Linting is the process of verifying your source code for common errors.

With the help of ESLint we created a default configuration that follows this standard.

Fixing linting errors automatically

Some linting errors, like variable renaming, require an human mind to be fixed, but others don't.

ESLint comes with a useful command line flag to fix the errors automatically.

We bundled a command line tool that will leverage this and help you fix your JavaScript errors.

Linting in development

Linting is important but while writing code, formatting is not the most important thing and failing the build for something as insignificant as a space is more annoying than helpful. That's why in Crafty, formatting rules are in warning mode during development (with crafty watch) so that you can focus on programming and not on formatting.

Turning off linting for some parts of your code

You might find yourself surprised with the number of errors you get when you lint your JavaScript files for the first time.

Here I'll explain how to disable linting on some files or part of files, but remember! The linting is here to help you! You should have good reasons to disable linting.

Good reasons include:

  • It's an external library you downloaded, so it should not follow our conventions
  • you are adding a console.log but wrapped in a if statement to check if "console" exists in the global scope.

Disable linting on a line

To be surgical you can also disable the linting on a single line with eslint-disable-line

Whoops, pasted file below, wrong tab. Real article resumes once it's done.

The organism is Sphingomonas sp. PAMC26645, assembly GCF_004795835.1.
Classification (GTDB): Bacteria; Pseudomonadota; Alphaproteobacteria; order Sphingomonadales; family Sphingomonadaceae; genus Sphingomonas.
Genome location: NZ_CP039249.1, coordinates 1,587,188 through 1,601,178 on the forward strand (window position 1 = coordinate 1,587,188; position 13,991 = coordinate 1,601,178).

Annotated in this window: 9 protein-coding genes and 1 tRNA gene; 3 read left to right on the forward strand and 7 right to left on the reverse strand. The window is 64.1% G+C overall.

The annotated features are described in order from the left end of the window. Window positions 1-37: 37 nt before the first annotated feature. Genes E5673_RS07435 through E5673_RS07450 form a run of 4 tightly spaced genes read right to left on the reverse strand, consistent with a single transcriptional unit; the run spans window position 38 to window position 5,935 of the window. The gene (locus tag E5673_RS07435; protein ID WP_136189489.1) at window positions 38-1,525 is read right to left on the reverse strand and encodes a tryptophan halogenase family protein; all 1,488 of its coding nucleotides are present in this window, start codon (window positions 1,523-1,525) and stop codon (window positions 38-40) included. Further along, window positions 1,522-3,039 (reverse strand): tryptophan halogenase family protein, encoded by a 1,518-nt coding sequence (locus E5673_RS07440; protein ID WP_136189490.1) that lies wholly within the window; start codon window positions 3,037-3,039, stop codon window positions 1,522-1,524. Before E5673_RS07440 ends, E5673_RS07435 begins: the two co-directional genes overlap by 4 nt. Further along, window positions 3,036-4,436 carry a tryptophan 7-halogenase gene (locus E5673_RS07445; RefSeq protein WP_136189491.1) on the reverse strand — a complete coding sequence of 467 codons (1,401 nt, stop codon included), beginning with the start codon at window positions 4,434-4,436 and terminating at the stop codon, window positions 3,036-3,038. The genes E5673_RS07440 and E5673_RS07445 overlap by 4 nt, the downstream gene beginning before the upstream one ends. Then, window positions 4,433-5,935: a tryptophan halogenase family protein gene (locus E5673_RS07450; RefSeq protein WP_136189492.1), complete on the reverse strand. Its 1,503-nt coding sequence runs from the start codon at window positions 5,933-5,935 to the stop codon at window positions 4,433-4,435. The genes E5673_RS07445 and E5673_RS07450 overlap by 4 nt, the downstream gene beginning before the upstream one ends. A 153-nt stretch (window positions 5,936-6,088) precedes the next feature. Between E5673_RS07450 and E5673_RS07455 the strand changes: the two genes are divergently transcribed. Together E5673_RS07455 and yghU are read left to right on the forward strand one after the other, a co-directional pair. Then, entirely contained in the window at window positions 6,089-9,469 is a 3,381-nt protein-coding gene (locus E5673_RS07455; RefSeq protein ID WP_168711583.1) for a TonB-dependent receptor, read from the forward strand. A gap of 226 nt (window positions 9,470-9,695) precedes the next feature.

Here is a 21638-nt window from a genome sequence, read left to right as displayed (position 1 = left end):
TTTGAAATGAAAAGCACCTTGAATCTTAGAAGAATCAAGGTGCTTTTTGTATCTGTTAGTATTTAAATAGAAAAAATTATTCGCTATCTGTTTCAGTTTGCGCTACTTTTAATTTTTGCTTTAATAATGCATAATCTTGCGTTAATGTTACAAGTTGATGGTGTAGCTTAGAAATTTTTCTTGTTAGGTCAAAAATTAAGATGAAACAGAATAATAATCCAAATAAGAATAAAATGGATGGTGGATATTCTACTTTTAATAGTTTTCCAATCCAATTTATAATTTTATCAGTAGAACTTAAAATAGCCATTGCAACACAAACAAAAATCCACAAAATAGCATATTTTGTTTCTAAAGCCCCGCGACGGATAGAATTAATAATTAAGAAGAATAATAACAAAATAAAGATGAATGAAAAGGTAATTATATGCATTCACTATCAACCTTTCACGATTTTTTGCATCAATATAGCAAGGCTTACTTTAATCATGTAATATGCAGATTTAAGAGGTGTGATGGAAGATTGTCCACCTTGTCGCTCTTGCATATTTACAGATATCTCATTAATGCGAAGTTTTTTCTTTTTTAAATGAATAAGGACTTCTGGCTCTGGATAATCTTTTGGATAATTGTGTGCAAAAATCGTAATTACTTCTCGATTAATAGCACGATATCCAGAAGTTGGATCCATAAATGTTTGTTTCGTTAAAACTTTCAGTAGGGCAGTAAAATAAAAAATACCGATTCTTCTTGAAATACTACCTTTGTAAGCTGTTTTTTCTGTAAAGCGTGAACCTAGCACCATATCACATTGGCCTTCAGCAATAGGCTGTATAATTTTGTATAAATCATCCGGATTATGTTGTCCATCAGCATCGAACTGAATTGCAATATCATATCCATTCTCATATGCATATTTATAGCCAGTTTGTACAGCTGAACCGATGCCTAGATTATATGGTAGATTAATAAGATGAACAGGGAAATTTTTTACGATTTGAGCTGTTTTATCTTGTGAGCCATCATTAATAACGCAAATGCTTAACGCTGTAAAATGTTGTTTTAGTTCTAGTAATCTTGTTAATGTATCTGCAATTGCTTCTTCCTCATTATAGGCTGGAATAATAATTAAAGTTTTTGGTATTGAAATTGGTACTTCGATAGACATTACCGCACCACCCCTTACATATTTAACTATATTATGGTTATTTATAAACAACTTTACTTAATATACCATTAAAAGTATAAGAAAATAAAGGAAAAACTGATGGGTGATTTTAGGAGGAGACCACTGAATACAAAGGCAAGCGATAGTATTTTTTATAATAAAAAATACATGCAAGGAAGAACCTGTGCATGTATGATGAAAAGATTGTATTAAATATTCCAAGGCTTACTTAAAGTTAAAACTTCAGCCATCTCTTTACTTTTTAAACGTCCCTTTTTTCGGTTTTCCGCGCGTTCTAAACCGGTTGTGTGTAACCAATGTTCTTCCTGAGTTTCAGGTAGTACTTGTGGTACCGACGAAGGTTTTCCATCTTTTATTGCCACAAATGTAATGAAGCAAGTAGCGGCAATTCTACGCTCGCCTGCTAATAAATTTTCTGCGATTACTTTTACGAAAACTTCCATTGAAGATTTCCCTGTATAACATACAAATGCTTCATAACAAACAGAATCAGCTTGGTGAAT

An optional feature is to add which rules are disabled. In this example we disable the no-console rule. We recommend to do this whenever you need to disable linting in a file. You can find the rule name at the end of the error message you get when compiling.

if (console) {
  console.log("Les carottes sont cuites"); //eslint-disable-line no-console
}

Disable linting on a block of code

You should use this possibility if you're sure of what you do. To disable linting on a block you can add the following comments around your block

/* eslint-disable */

// suppress all warnings between comments
alert("foo");

/* eslint-enable */

Disable linting for one or more files

When running, ESLint will look for a .eslintignore file in it's working directory and apply all the patterns to ignore some files.

The patterns in your .eslintignore file must match the .gitignore syntax.

For example:

vendor/**.css

The .eslintignore file's location changes wether you want to disable linting from Crafty or the Mercurial hooks.

For the hooks, the file must be at the root of your repository (next to your .hgignore/.gitignore).

For Crafty, the file must be in the Gulp working directory (generally src/main/frontend).

Customizing the rules

ESLint contains a lot of rules.

We created a default set of rules following the Swissquote JavaScript Guideline, but if your project wants stricter rules, you can enable them like that :

module.exports = {
  eslint: {
    rules: {
      "arrow-parens": ["error", "always"]
    }
  }
};